heurter

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French[edit]

Etymology[edit]

From Middle French heurter, from Old French hurter(to ram into, strike, collide with), from Frankish hūrt(a battering ram), from Proto-Germanic *hrūtaną, *hreutaną(to fall, beat), from Proto-Indo-European *krew-(to fall, beat, smash, strike, break). Cognate with Dutch horten(to push against, strike), Middle Low German hurten(to run at, collide with), Old Norse hrútr(battering ram).

Pronunciation[edit]

Verb[edit]

heurter

  1. to strike, hit
  2. to clash, conflict with
  3. (reflexive) to crash, collide (together)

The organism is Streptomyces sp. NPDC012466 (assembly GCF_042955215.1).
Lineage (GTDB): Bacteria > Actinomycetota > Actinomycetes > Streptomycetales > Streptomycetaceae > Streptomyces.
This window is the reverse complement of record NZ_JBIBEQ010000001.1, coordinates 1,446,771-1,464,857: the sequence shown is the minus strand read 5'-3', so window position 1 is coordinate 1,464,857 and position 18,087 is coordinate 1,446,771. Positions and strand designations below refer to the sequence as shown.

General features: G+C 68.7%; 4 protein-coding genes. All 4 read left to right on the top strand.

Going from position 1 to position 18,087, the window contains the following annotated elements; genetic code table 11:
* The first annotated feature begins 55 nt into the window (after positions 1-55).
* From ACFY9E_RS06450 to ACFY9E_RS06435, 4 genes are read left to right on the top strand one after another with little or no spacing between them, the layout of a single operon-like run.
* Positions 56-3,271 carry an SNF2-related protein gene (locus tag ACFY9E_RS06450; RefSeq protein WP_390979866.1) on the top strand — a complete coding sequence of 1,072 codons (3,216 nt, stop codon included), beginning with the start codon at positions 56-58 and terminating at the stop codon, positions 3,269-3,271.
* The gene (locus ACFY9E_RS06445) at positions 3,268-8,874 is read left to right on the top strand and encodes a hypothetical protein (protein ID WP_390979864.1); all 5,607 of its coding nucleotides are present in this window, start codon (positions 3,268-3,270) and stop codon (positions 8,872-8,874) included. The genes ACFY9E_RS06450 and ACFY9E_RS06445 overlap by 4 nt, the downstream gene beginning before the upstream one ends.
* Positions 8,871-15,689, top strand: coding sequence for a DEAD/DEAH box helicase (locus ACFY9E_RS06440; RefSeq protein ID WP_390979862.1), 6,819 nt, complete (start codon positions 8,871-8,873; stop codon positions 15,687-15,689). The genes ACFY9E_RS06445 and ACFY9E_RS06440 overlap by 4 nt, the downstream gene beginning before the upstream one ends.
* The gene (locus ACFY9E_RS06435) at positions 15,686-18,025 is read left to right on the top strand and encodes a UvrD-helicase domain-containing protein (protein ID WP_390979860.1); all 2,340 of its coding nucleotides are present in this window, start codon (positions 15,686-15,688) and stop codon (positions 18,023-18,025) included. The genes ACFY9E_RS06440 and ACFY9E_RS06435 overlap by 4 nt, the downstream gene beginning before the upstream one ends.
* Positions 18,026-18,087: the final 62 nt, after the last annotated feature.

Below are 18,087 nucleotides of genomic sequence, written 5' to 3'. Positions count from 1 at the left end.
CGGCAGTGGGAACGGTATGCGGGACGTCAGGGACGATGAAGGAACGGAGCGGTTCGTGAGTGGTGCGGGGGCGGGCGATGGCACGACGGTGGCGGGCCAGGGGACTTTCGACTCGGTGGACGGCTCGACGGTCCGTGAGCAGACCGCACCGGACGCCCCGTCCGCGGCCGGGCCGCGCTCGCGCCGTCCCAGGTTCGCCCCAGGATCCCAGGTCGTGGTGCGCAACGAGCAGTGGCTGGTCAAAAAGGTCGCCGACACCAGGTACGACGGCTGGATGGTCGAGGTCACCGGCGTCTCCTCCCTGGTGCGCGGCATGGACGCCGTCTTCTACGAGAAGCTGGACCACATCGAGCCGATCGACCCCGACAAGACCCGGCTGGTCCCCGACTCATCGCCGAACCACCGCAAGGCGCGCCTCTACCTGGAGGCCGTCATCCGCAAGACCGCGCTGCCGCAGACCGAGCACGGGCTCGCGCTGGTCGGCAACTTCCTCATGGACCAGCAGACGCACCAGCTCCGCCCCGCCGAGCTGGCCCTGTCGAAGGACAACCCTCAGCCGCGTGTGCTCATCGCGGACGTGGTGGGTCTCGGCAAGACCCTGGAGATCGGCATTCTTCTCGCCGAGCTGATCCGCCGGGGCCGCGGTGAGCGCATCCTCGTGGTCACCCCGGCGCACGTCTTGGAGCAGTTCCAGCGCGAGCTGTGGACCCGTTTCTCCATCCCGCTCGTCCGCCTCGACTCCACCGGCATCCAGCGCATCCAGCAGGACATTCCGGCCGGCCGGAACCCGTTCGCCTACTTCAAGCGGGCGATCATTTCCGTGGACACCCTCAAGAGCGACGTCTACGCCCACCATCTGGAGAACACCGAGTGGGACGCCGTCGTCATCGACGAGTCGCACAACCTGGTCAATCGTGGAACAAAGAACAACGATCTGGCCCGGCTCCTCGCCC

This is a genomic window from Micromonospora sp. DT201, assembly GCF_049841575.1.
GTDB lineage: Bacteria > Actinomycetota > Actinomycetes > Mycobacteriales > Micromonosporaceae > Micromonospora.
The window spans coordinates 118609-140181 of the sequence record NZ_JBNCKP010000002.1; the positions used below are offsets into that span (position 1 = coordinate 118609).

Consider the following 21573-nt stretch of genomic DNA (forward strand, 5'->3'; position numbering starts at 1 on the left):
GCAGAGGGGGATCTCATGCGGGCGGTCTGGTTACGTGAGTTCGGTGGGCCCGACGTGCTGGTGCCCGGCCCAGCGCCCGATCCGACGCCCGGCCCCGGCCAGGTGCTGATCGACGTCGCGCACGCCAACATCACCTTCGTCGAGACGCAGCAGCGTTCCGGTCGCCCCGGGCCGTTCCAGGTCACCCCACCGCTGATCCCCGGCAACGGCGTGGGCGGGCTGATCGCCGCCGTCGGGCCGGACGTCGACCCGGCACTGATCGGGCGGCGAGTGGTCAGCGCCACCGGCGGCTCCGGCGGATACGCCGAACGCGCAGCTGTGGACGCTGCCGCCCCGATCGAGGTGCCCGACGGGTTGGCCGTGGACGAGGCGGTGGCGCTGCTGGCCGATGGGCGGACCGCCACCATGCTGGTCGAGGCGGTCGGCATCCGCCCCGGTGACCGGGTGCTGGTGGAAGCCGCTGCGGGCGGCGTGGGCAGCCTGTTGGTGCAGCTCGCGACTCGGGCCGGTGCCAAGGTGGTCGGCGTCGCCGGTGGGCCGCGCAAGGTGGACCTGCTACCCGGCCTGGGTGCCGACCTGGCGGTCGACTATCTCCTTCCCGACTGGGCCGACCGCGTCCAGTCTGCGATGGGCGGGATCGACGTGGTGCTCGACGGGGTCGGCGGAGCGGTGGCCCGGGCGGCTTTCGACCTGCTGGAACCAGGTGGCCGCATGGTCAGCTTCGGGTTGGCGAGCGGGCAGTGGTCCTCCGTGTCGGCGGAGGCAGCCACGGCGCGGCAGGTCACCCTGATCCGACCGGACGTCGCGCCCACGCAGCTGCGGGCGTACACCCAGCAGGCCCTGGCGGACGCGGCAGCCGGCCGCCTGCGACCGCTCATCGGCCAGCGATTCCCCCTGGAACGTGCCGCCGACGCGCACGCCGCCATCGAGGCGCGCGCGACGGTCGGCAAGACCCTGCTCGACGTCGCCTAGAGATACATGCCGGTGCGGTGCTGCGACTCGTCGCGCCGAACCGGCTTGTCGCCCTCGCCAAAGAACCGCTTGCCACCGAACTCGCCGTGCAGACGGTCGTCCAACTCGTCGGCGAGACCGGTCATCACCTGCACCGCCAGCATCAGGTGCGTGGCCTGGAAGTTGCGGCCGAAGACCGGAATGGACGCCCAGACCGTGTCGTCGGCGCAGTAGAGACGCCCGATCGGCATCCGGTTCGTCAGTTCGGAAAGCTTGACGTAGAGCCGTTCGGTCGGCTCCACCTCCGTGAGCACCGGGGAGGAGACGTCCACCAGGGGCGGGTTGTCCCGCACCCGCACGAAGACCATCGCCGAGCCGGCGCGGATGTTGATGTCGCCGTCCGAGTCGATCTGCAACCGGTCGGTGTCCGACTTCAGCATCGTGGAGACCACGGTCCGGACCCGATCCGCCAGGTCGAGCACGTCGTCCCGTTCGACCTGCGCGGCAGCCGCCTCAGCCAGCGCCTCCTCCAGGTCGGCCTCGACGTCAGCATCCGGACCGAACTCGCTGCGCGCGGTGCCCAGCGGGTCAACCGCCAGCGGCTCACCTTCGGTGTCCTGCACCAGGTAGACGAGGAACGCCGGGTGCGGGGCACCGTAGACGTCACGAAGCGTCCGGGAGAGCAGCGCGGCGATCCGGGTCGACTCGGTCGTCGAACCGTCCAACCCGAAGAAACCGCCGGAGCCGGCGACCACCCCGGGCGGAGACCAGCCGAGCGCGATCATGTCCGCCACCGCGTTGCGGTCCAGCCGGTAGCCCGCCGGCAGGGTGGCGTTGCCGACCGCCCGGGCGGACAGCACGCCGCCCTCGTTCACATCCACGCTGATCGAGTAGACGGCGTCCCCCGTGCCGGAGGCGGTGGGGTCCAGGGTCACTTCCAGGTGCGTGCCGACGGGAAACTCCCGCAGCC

4. (reflexive, of opinions) to clash

Conjugation[edit]

Derived terms[edit]

Related terms[edit]

External links[edit]


Middle French[edit]

Verb[edit]

heurter

  1. (reflexive, se heurter) to collide (with something)
    • 1488, Jean Dupré, Lancelot du Lac, page 39:
      si se heurta si durement a une pierre qu'il se fist une grande playe en la teste
      then he collided with such a force into a stone that he gave himself a large wound on his head

Conjugation[edit]

  • Middle French conjugation varies from one text to another. Hence, the following conjugation should be considered as typical, not as exhaustive.

Norman[edit]

Etymology[edit]

From Old French hurter(to ram into, strike, collide with), from Frankish *hūrt(a battering ram), from Proto-Germanic *hrūtaną(to fall, beat), from Proto-Indo-European *krow-(to fall, beat, break).

Verb[edit]

heurter

  1. (Jersey) to bump